So frequently, my fellow cohort and I have reflected on the many amazing aspects of participating in the work taking place in South Texas – the ability to utilize our skills in real-world situations, the opportunities to learn and grow as students and as people, and, of course, being involved in such an important humanitarian project that really makes a difference. One aspect that is not discussed as frequently, however, is the great opportunity we have to work with so many other people from Texas State University and other organizations and to observe and learn from their different perspectives and experiences. It’s impossible to mention all of the awesome people that we get to work with, but there are certainly a few who stand out.
Just a couple of hours into our first day at the cemetery in Rio Grande City, a big silver pickup truck pulled up and one of our favorite people climbed out of it – Sister Pam was here! I wasn’t sure if she was going to be able to join us this time, as she lives about 45 minutes away. But sure enough, she made the drive to be there with us almost every day, helping wherever she could, even helping us to dig and move buckets of heavy dirt in the Texas heat. I will never cease to be amazed by the dedication Sister Pam has to this cause and by her never-ending desire to help. Thanks again, Sister Pam!
Dr. Kate Spradley, a professor at Texas State University, is the primary leader of the humanitarian work being done in both Brooks County and now Starr County. She helps to keep this work going and moving forward. Having now worked with her for two field seasons in South Texas, I have gotten to know Dr. Spradley as a very kind and caring person who is devoted to this cause. Oftentimes in the field, she can be hard to find, as she is constantly on the move, helping anywhere she is needed and continuing to do much of the behind-the-scenes work that helps keep this project moving forward.
Dr. Nick Herman was also here again during this field season. He was only there for a couple of days, but he of course brought along with him his infamous “magic stick” to take measurements. Additionally, Dr. Herman had visited the cemetery prior to our trip to take GPR readings of each of the areas. It will be interesting to see the results after Dr. Herman processes both the GPR and the “magic stick” data.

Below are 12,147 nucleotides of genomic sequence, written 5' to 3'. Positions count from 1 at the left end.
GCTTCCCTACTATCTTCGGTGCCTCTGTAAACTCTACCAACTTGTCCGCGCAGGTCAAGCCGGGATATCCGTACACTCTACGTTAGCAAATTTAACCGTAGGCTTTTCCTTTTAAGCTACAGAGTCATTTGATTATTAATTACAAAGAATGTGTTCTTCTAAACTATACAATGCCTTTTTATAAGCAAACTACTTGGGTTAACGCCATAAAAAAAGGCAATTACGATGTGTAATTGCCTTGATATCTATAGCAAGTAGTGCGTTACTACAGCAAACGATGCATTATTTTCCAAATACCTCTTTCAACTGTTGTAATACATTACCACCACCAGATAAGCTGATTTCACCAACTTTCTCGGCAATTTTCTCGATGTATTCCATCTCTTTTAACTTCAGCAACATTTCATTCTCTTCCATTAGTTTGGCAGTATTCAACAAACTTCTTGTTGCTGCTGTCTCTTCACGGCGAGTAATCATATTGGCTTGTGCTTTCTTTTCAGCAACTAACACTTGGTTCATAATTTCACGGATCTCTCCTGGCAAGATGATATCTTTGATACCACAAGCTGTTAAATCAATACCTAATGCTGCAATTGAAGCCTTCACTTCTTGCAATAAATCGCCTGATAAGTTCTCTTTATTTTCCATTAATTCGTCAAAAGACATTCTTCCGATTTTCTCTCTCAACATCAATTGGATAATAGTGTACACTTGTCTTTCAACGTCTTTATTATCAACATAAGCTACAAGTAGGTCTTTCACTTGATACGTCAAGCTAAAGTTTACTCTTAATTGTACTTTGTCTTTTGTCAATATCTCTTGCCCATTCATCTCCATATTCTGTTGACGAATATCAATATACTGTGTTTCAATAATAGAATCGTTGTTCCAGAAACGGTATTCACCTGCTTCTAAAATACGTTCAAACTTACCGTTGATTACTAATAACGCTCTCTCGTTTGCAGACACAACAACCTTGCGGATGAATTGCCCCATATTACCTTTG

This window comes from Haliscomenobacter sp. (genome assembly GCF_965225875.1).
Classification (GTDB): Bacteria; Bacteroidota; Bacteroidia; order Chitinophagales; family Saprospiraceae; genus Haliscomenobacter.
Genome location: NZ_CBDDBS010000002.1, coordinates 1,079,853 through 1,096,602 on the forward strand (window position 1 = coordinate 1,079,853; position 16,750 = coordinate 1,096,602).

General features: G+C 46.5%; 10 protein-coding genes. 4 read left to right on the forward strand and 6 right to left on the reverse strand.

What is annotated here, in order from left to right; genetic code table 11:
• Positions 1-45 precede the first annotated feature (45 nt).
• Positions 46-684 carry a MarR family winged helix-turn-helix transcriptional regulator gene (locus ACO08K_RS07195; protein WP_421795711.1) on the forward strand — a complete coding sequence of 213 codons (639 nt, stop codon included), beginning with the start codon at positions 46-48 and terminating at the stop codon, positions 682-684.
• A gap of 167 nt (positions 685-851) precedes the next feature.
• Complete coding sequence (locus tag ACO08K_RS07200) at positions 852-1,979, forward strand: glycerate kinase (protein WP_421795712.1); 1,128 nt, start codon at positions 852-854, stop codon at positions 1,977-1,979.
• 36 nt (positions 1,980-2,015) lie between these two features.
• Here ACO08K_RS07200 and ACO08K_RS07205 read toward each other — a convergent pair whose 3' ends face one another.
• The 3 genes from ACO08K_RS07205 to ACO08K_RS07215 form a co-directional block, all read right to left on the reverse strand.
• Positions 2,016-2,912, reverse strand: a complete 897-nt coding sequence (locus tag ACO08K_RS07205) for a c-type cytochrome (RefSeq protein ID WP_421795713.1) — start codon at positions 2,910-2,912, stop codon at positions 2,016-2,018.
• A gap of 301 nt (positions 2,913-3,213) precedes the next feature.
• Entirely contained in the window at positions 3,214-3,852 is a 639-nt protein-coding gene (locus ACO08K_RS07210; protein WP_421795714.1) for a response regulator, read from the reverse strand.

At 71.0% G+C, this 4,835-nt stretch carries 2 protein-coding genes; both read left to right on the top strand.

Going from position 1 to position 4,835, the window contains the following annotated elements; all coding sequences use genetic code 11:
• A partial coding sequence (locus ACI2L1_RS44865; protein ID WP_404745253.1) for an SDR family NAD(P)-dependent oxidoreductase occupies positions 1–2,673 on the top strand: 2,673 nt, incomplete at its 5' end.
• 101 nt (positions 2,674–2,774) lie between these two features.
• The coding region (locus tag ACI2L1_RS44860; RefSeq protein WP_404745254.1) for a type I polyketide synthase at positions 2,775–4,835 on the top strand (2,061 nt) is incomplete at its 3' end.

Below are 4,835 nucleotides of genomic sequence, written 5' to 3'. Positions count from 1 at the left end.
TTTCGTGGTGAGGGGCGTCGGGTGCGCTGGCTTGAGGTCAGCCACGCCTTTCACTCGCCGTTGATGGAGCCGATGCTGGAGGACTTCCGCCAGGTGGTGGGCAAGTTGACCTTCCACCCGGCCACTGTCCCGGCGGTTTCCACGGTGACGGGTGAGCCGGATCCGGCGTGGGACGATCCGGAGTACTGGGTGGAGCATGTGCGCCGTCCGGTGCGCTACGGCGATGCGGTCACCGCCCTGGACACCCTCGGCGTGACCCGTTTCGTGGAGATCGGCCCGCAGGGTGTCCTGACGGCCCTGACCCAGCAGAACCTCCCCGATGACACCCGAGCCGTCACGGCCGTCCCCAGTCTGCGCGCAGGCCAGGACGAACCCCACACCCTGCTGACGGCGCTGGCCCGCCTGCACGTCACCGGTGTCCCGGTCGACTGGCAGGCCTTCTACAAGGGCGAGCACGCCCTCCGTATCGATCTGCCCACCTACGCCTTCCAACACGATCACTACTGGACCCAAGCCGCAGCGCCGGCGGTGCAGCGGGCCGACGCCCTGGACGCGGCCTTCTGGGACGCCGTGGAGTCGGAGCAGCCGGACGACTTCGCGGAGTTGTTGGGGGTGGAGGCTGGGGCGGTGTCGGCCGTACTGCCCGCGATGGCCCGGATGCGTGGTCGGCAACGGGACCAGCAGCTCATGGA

I first met Dr. Tim Goche just before he completed his doctorate at The Ohio State University. We met at FLAG, the regional forensic anthropology conference in the Midwest and bonded over our mutual love for the show Scrubs. Since then, it has been awesome to learn about his impressive research and watch him move into his new role at Texas State University, quickly becoming so involved in this humanitarian project. I always enjoy working with Tim in the field and hope that we will continue to have opportunities to work together!
All of us met Dr. JP Fancher for the first time at the beginning of the lab portion of this most recent Texas trip. He was introduced to us as a dentist who assists in the dental analysis of the migrant remains that are analyzed at Texas State. We quickly learned, however, that JP also participates in the field work and is a military medic, making it even more great to have him by our side. Even more so, JP was very kind to all of us and was always eager to offer help or educational moments whenever he could.
And, of course, my fellow teammates and I would never have had such a wonderful opportunity to be involved with the humanitarian work in South Texas without the hard work and dedication of Dr. Krista Latham. Thank you, Dr. Latham!